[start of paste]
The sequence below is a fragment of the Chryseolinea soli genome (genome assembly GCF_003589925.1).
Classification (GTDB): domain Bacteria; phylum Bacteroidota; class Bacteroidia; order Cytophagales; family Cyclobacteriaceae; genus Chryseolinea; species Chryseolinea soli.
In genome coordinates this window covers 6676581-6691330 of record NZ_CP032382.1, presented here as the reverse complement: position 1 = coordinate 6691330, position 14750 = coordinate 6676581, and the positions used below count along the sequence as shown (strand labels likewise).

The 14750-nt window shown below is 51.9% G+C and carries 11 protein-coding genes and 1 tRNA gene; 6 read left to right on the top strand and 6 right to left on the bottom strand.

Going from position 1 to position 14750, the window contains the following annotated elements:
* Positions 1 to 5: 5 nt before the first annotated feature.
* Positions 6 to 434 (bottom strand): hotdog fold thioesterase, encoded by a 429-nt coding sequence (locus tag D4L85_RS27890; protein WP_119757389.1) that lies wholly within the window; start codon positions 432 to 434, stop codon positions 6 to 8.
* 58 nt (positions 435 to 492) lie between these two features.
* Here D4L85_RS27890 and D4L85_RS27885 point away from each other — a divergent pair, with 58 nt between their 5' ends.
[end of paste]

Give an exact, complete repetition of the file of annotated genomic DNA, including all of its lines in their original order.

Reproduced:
The sequence below is a fragment of the Chryseolinea soli genome (genome assembly GCF_003589925.1).
Classification (GTDB): domain Bacteria; phylum Bacteroidota; class Bacteroidia; order Cytophagales; family Cyclobacteriaceae; genus Chryseolinea; species Chryseolinea soli.
In genome coordinates this window covers 6676581-6691330 of record NZ_CP032382.1, presented here as the reverse complement: position 1 = coordinate 6691330, position 14750 = coordinate 6676581, and the positions used below count along the sequence as shown (strand labels likewise).

The 14750-nt window shown below is 51.9% G+C and carries 11 protein-coding genes and 1 tRNA gene; 6 read left to right on the top strand and 6 right to left on the bottom strand.

Going from position 1 to position 14750, the window contains the following annotated elements:
* Positions 1 to 5: 5 nt before the first annotated feature.
* Positions 6 to 434 (bottom strand): hotdog fold thioesterase, encoded by a 429-nt coding sequence (locus tag D4L85_RS27890; protein WP_119757389.1) that lies wholly within the window; start codon positions 432 to 434, stop codon positions 6 to 8.
* 58 nt (positions 435 to 492) lie between these two features.
* Here D4L85_RS27890 and D4L85_RS27885 point away from each other — a divergent pair, with 58 nt between their 5' ends.